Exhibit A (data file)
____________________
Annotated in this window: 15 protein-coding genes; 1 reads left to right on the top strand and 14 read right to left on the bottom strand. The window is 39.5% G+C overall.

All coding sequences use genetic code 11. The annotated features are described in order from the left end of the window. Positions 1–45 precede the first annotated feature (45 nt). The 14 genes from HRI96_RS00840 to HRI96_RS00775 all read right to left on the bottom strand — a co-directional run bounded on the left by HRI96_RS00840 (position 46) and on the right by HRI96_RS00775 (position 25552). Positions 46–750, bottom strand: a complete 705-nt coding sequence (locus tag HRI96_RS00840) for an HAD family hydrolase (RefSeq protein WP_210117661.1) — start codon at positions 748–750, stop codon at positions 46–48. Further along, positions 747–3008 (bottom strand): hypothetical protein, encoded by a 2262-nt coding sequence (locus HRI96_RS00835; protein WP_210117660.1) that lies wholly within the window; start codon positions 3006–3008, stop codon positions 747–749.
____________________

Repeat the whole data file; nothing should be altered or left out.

Annotated in this window: 15 protein-coding genes; 1 reads left to right on the top strand and 14 read right to left on the bottom strand. The window is 39.5% G+C overall.

All coding sequences use genetic code 11. The annotated features are described in order from the left end of the window. Positions 1–45 precede the first annotated feature (45 nt). The 14 genes from HRI96_RS00840 to HRI96_RS00775 all read right to left on the bottom strand — a co-directional run bounded on the left by HRI96_RS00840 (position 46) and on the right by HRI96_RS00775 (position 25552). Positions 46–750, bottom strand: a complete 705-nt coding sequence (locus tag HRI96_RS00840) for an HAD family hydrolase (RefSeq protein WP_210117661.1) — start codon at positions 748–750, stop codon at positions 46–48. Further along, positions 747–3008 (bottom strand): hypothetical protein, encoded by a 2262-nt coding sequence (locus HRI96_RS00835; protein WP_210117660.1) that lies wholly within the window; start codon positions 3006–3008, stop codon positions 747–749.